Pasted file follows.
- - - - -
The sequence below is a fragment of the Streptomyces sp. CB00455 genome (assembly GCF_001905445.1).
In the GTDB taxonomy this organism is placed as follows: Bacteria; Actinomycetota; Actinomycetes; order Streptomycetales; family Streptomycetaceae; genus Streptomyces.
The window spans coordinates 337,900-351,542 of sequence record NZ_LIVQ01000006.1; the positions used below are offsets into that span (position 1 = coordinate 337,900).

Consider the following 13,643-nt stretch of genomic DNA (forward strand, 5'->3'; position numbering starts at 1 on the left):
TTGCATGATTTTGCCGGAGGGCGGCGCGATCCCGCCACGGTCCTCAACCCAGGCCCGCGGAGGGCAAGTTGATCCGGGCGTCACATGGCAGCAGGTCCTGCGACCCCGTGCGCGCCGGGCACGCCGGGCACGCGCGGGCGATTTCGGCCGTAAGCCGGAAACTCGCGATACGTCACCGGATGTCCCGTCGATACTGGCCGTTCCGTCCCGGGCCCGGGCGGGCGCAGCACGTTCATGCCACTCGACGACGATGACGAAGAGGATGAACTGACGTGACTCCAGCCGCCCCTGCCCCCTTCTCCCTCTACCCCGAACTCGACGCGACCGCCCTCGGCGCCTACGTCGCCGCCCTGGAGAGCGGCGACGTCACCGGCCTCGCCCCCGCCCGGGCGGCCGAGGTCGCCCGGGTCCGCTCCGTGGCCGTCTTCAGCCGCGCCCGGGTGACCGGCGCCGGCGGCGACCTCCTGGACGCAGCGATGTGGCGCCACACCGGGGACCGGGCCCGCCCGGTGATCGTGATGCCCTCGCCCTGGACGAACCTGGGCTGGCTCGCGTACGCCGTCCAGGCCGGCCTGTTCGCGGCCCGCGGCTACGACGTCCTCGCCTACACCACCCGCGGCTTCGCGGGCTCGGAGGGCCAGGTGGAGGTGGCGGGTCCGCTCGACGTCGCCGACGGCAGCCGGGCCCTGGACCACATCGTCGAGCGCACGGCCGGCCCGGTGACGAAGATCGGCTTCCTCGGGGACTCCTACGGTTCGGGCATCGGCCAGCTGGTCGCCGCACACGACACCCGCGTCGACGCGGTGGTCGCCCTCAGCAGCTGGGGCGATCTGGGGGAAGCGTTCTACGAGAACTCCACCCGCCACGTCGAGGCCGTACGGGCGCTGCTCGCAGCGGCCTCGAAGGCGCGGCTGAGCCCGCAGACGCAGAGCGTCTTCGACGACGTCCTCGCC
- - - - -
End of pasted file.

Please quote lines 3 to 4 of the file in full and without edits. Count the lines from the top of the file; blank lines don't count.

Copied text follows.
The window spans coordinates 337,900-351,542 of sequence record NZ_LIVQ01000006.1; the positions used below are offsets into that span (position 1 = coordinate 337,900).

Consider the following 13,643-nt stretch of genomic DNA (forward strand, 5'->3'; position numbering starts at 1 on the left):